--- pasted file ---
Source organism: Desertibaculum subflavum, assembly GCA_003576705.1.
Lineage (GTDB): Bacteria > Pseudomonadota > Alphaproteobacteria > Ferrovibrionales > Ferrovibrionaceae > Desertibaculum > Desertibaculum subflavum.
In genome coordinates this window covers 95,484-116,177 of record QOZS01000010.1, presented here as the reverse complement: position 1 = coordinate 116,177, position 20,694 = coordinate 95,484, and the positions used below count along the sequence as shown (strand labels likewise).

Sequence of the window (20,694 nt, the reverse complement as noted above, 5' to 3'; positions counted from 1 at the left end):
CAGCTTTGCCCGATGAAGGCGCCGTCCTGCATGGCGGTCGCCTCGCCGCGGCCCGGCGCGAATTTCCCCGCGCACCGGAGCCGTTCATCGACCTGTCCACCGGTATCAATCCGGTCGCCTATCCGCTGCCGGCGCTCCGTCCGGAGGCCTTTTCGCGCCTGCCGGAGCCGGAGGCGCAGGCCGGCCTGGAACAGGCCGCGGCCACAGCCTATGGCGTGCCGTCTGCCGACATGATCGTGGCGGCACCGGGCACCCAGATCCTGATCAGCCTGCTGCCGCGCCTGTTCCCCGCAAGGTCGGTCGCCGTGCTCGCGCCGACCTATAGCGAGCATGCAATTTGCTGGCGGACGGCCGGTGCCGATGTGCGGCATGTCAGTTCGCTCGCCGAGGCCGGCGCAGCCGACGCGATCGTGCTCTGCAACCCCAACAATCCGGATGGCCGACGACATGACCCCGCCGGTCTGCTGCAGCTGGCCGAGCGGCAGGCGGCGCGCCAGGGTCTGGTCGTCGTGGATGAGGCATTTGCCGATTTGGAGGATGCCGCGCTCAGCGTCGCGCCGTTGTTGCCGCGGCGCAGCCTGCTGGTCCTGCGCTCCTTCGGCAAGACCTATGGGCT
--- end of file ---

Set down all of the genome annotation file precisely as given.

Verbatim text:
Source organism: Desertibaculum subflavum, assembly GCA_003576705.1.
Lineage (GTDB): Bacteria > Pseudomonadota > Alphaproteobacteria > Ferrovibrionales > Ferrovibrionaceae > Desertibaculum > Desertibaculum subflavum.
In genome coordinates this window covers 95,484-116,177 of record QOZS01000010.1, presented here as the reverse complement: position 1 = coordinate 116,177, position 20,694 = coordinate 95,484, and the positions used below count along the sequence as shown (strand labels likewise).

Sequence of the window (20,694 nt, the reverse complement as noted above, 5' to 3'; positions counted from 1 at the left end):
CAGCTTTGCCCGATGAAGGCGCCGTCCTGCATGGCGGTCGCCTCGCCGCGGCCCGGCGCGAATTTCCCCGCGCACCGGAGCCGTTCATCGACCTGTCCACCGGTATCAATCCGGTCGCCTATCCGCTGCCGGCGCTCCGTCCGGAGGCCTTTTCGCGCCTGCCGGAGCCGGAGGCGCAGGCCGGCCTGGAACAGGCCGCGGCCACAGCCTATGGCGTGCCGTCTGCCGACATGATCGTGGCGGCACCGGGCACCCAGATCCTGATCAGCCTGCTGCCGCGCCTGTTCCCCGCAAGGTCGGTCGCCGTGCTCGCGCCGACCTATAGCGAGCATGCAATTTGCTGGCGGACGGCCGGTGCCGATGTGCGGCATGTCAGTTCGCTCGCCGAGGCCGGCGCAGCCGACGCGATCGTGCTCTGCAACCCCAACAATCCGGATGGCCGACGACATGACCCCGCCGGTCTGCTGCAGCTGGCCGAGCGGCAGGCGGCGCGCCAGGGTCTGGTCGTCGTGGATGAGGCATTTGCCGATTTGGAGGATGCCGCGCTCAGCGTCGCGCCGTTGTTGCCGCGGCGCAGCCTGCTGGTCCTGCGCTCCTTCGGCAAGACCTATGGGCT